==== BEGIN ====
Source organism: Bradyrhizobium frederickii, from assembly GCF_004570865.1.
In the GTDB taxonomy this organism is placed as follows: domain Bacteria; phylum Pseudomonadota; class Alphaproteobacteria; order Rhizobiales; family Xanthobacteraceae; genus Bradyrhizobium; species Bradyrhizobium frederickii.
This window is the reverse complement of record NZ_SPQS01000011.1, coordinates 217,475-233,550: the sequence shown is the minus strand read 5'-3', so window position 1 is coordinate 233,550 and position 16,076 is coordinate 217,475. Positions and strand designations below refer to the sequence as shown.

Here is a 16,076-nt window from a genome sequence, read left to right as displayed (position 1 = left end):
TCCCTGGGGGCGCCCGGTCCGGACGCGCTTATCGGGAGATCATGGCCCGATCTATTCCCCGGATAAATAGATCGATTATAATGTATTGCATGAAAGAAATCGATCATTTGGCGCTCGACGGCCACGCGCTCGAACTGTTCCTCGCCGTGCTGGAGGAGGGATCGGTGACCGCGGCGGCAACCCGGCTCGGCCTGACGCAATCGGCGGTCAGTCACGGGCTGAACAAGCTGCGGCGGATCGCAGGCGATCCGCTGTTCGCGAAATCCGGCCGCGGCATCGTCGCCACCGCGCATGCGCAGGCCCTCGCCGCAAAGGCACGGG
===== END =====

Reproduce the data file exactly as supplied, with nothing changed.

Source organism: Bradyrhizobium frederickii, from assembly GCF_004570865.1.
In the GTDB taxonomy this organism is placed as follows: domain Bacteria; phylum Pseudomonadota; class Alphaproteobacteria; order Rhizobiales; family Xanthobacteraceae; genus Bradyrhizobium; species Bradyrhizobium frederickii.
This window is the reverse complement of record NZ_SPQS01000011.1, coordinates 217,475-233,550: the sequence shown is the minus strand read 5'-3', so window position 1 is coordinate 233,550 and position 16,076 is coordinate 217,475. Positions and strand designations below refer to the sequence as shown.

Here is a 16,076-nt window from a genome sequence, read left to right as displayed (position 1 = left end):
TCCCTGGGGGCGCCCGGTCCGGACGCGCTTATCGGGAGATCATGGCCCGATCTATTCCCCGGATAAATAGATCGATTATAATGTATTGCATGAAAGAAATCGATCATTTGGCGCTCGACGGCCACGCGCTCGAACTGTTCCTCGCCGTGCTGGAGGAGGGATCGGTGACCGCGGCGGCAACCCGGCTCGGCCTGACGCAATCGGCGGTCAGTCACGGGCTGAACAAGCTGCGGCGGATCGCAGGCGATCCGCTGTTCGCGAAATCCGGCCGCGGCATCGTCGCCACCGCGCATGCGCAGGCCCTCGCCGCAAAGGCACGGG